Cursed (2005 film)

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Theatrical release poster
Directed byWes Craven
Written byKevin Williamson
Produced by
CinematographyRobert McLachlan
Edited byPatrick Lussier
Music byMarco Beltrami
Distributed byMiramax Films
Release date
  • February 25, 2005 (2005-02-25) (United States)
Running time
97 minutes,[1] 99 minutes (uncut)[2]
CountryUnited States
Budget$75+ million (also estimated at close to $90-100 million)[3][4]
Box office$25.1-29.6 million[5][6]

Cursed is a 2005 American horror comedy film directed by Wes Craven and written by Kevin Williamson, who both collaborated on the Scream film series. The film stars Christina Ricci and Jesse Eisenberg as two orphaned siblings attacked by a werewolf loose in Los Angeles.

Originally planned for 2003, the film took over two more years to be made than originally planned, during which producers Bob and Harvey Weinstein kept asking for reshoots and changes to the plot, re-edited the movie to give a PG-13 rating rather than the original intended R-rating, and fired veteran makeup artist Rick Baker to replace the werewolves he had created with computer-generated ones.[7][8][9] Cursed was released theatrically in the United States on February 25, 2005, by Miramax Films. The film was a box-office bomb and received generally negative reviews from critics; Craven himself was very displeased with the final result.[9][10]


On a seaside pier in Los Angeles, friends Jenny Tate and Becky Morton decide to get their fortune told by Zela. Zela foretells that they will suffer a horrible fate warning about a beast that feeds off the moon but they don't believe her. That same night, 16-year-old high-schooler Jimmy Myers is picked up on Mulholland Drive by his older sister Ellie, who has just returned from visiting her boyfriend, Jake Taylor. Jimmy had a run-in with some bullies and his crush, Brooke.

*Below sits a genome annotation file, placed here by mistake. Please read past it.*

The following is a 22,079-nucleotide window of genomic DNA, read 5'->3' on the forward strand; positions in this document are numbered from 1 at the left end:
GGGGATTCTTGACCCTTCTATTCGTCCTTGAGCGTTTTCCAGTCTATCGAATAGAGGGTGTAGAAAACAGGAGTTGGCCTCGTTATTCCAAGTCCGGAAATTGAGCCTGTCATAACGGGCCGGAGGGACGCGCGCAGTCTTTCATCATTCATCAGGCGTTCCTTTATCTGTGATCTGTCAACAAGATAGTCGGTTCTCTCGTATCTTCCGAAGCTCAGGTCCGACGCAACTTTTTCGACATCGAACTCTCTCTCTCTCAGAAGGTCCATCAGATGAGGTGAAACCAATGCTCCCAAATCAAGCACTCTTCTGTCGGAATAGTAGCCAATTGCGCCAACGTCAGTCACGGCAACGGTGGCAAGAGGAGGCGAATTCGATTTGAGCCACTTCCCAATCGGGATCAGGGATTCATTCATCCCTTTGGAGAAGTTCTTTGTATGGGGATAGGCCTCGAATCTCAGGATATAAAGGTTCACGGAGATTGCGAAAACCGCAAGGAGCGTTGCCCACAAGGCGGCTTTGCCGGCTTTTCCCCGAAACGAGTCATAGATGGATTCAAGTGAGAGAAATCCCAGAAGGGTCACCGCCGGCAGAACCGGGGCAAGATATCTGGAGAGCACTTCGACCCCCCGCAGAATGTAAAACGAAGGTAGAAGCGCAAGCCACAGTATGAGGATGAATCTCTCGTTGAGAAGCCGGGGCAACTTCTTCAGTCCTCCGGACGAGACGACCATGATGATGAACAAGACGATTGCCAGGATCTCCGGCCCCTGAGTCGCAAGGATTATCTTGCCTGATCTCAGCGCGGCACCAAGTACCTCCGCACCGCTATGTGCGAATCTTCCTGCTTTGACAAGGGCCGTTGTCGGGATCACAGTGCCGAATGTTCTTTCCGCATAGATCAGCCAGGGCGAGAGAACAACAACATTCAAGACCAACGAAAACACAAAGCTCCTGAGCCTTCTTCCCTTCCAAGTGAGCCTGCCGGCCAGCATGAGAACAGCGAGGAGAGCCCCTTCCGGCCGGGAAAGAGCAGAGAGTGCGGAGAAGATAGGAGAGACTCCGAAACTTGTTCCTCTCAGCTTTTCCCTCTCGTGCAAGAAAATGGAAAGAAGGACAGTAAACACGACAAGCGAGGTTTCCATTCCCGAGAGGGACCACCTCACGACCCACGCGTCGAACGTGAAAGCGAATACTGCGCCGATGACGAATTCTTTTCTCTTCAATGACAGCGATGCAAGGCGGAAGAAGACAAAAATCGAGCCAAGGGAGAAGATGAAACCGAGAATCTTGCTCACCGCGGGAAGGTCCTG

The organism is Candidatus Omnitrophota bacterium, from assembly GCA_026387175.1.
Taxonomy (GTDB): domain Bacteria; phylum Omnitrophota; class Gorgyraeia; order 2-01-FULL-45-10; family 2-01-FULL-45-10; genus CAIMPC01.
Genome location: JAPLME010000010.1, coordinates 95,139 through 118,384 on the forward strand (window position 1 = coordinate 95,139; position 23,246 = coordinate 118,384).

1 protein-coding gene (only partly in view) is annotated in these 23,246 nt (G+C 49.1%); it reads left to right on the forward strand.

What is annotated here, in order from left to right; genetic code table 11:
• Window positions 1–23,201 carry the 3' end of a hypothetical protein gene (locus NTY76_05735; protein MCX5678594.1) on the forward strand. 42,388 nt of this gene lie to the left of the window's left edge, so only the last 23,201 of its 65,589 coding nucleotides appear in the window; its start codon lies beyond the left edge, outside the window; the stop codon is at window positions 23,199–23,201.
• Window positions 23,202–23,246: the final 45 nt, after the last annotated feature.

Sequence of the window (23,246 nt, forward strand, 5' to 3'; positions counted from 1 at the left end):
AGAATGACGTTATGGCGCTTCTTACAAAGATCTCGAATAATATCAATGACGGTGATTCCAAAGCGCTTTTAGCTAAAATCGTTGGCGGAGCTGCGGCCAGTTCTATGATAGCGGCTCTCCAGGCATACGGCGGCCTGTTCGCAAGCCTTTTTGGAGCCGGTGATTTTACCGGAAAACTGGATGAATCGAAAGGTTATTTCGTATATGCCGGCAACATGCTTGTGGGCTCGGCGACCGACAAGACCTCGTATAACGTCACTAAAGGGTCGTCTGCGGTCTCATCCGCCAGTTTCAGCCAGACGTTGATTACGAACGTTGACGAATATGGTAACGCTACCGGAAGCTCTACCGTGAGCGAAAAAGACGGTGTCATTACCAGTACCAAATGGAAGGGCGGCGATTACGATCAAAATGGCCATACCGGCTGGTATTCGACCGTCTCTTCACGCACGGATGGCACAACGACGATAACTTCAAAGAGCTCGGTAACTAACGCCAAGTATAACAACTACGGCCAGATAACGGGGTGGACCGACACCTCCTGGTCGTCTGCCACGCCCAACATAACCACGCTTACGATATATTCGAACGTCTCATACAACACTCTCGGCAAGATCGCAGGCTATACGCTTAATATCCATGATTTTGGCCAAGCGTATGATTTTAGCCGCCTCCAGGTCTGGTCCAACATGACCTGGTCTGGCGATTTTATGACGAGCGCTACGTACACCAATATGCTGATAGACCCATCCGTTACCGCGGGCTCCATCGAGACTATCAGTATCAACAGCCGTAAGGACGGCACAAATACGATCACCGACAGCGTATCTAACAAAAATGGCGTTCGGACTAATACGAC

Driving home, Jimmy and Ellie collide with an animal and another car. They attempt to rescue the other driver, Becky, but an unseen creature slashes the siblings before it drags Becky off and rips her in half. When interviewed by police, despite Jimmy's belief that it was a wolf or dog-type animal, the official report credits it to a bear or cougar.

The next day at work, Ellie finds herself attracted to the scent of a coworkers blood, but she dismisses it. At a party, Jenny interrupts a conversation between Ellie and Jake. Annoyed that Jenny is flirting with Jake, Ellie leaves the party early. Soon after this Jenny heads down to the parking garage where she is chased and killed by a wolf-like creature. Jimmy does research about wolves in California and starts to believe that the creature was a werewolf, sharing his thoughts with a disbelieving Ellie. To ease Jimmy's concerns, she touches a silver picture frame without getting burned.

Jimmy is becoming much stronger and more aggressive, as shown when a bully named Bo coerces him to join the wrestling team. He easily defeats three wrestlers, including Bo, and calls Bo out for constantly making gay jokes towards him, saying that Bo himself is repressing his own homosexuality.

Ellie starts to believe the werewolf hypothesis when she meets Zela. Zela warns about the effect the coming full moon will have and tells her that the only way to cure herself is to end the line of the werewolf who cursed her. Jimmy proves they have been cursed when he holds a silver cake server and gets burned, discovering that the picture frame Ellie touched earlier was only stainless steel. The siblings' dog Zipper, who has become increasingly afraid of his owners, bites Jimmy, becoming infected with the curse, and goes on a rampage. Realizing what's happening, Jimmy goes to warn Ellie with Bo, who showed up at their house to confess that he is gay and has feelings for Jimmy. Bo is flatly rejected by Jimmy who believes the attraction to be his werewolf pheromones, but Bo still helps Jimmy.

Ellie has deduced that Jake is a werewolf and he confirms it. However, he reveals that he didn't attack her and Jimmy as he was born a werewolf and can control his transformations. When another werewolf attacks the two, Bo and Jimmy try to help, but Bo is knocked out. The werewolf turns back into Joanie, who was cursed after a one-night stand with Jake and committed all of the previous murders. She now wants to kill all potential rivals so Jake will be hers.